We have three houseguests over winter break. Two East Coast law students, in deep rest mode, at least when not reading submissions to the various law and tax review journals where they are on staff. And a black kitten named Casper, acquired this fall by the younger boy because, well, I suppose his life wasn't complicated enough.
"He must need a cat," I said to my wife, offering as good an explanation as any.
We certainly didn't need another one, or so we thought, prior to Casper's arrival. Our loyalties were fully invested in the aged Gizmo and Natasha, resting regally 23 and a half hours a day at the foot of the bed. Plus our old house itself: how would it fare under the kitten onslaught?
It took about 15 minutes after the arrival of Casper—flown in at great expense—for me to shift from wondering how we are going to adjust to this third cat, to scheming how to convince our boy to leave him behind. This, despite a certain genius Casper had for running directly across my post-surgical thigh, with such consistency that I took to placing a pillow over it, protectively, just in case. This, uncharacteristically, did not seem to cool my feelings for the kitty.
"Just look at how happy he is!" I'd marvel, as Casper cavorted with, aka chased, our two old cats. And Kitty, our dog, was practically vibrating with enthusiasm, as if Casper were a personal present and plaything. "Having an entire house to roam in....not confined to a small apartment. It would be cruel, don't you think, to take him away from all this?"
Nice try, he said, in words and expressions.
Part of the smooth adjustment of all concerned must be credited to my wife. Unlike our cats, acquired in the early years of the 21st century, Casper is not declawed. Apparently, in recent years declawing—the medical term is "onychectomy"—the once standard procedure is now a holocaust, and the Humane Society of the United States, and other pro-pet groups have come out against it. Last year, New York became the first state to ban it, and a variety of cities, mostly in California, have done the same. A pet owner declawing a cat couldn't be held in lower regard if he ate the beast instead.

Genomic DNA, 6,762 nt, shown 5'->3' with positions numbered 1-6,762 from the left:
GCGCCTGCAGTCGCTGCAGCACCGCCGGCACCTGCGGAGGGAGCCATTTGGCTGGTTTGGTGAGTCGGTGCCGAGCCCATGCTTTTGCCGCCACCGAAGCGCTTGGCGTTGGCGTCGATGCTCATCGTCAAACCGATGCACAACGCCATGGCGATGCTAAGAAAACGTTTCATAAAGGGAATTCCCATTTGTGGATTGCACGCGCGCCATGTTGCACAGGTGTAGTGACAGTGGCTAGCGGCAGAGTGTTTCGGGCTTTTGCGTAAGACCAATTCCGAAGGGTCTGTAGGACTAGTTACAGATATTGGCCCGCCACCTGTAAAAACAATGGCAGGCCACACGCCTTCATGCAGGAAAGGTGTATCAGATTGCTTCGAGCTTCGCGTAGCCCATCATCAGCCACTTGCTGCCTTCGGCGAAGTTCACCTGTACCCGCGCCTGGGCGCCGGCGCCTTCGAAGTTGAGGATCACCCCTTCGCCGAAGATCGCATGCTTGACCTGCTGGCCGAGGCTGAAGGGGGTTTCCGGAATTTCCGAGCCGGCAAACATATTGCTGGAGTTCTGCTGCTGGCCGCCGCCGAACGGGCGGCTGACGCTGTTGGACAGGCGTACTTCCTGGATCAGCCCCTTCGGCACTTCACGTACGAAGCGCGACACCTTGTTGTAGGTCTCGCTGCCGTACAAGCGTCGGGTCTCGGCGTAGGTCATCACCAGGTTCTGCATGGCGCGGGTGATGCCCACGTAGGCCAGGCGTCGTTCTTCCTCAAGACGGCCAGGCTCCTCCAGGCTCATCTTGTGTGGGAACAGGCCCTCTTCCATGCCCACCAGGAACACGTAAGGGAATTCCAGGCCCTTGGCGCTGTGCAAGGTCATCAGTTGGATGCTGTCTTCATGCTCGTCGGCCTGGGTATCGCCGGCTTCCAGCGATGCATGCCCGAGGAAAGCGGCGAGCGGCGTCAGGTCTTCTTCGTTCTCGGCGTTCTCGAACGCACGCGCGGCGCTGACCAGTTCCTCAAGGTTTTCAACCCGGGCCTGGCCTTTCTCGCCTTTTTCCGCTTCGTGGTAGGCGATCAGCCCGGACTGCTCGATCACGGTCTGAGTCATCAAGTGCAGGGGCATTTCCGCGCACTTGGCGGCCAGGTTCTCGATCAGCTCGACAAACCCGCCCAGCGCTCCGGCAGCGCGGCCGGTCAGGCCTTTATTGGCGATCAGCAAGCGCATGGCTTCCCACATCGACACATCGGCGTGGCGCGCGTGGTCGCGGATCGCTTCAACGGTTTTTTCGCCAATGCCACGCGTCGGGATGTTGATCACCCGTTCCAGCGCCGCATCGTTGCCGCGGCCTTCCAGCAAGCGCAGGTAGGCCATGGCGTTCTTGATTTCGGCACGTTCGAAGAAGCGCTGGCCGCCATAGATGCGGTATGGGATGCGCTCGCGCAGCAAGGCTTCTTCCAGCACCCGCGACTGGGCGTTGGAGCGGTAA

I couldn't find any recent statistics, but in 2011, 60 percent of cat owners said declawing was okay, and a quarter of U.S. cats were declawed, though those figures might have shifted to reflect a near decade of bad publicity regarding what one vet called "de-toeing"—the procedure removes not only the claw, but the nail bed and last digit of a cat's toes.
"If performed on a human being, it would be like cutting off each finger at the last knuckle," the Humane Society notes.
Not being a fan of projecting human neuroses onto the animal kingdom, I don't really get worked up about such fine points: I'm not about to apologize to Gizmo and Natasha for having them declawed (and cats, if you're reading this: it was the woman who did it.)
Me, I have an inherent ability to dismiss such matters. We rescued our dog, Kitty, from a breeder; you can judge us lightly, harshly, or anywhere in between, as you see fit. It's all the same to me. I was concerned, not how our pets would fare in intra-kitten skirmishes, but about the future of what few sticks of furniture we possess that are not already battered into ruin.
My wife, who knows about such things, urged the boy to deploy claw covers, which I had never heard of or imagined. To our mutual amazement, he did. If you are unfamiliar with the things, claw covers are basically glue-on fingernails for cats, keeping their sharp claws from inflicting damage.
Commonly referred to as "nail caps," they are inexpensive, available everywhere and—most unexpectedly—come in a variety of neon colors. Yes, I notice online that some folks are aghast at claw covers too, for a variety of increasingly implausible and esoteric reasons, the bottom line being they hate people and want humanity to die off so as not to inconvenience microbes.
Nature is cruel; claw covers are not. Having gone to Animal Care and Control to watch them gas cats, I can't get too worked up over any minor infringement on the dignity of animals. I suppose I draw the line at costumes, but it's a free world, and I wouldn't try to stop you. To me, claw covers seem a practical, easy solution—putting them on and periodically replacing them is no big deal, the boy says. They are festive, and God knows we'll need a little festivity in the long, cold, grey slog between now and Valentine's Day. Or, I keep having to remind myself, between now and when Casper and his current owner leave next week.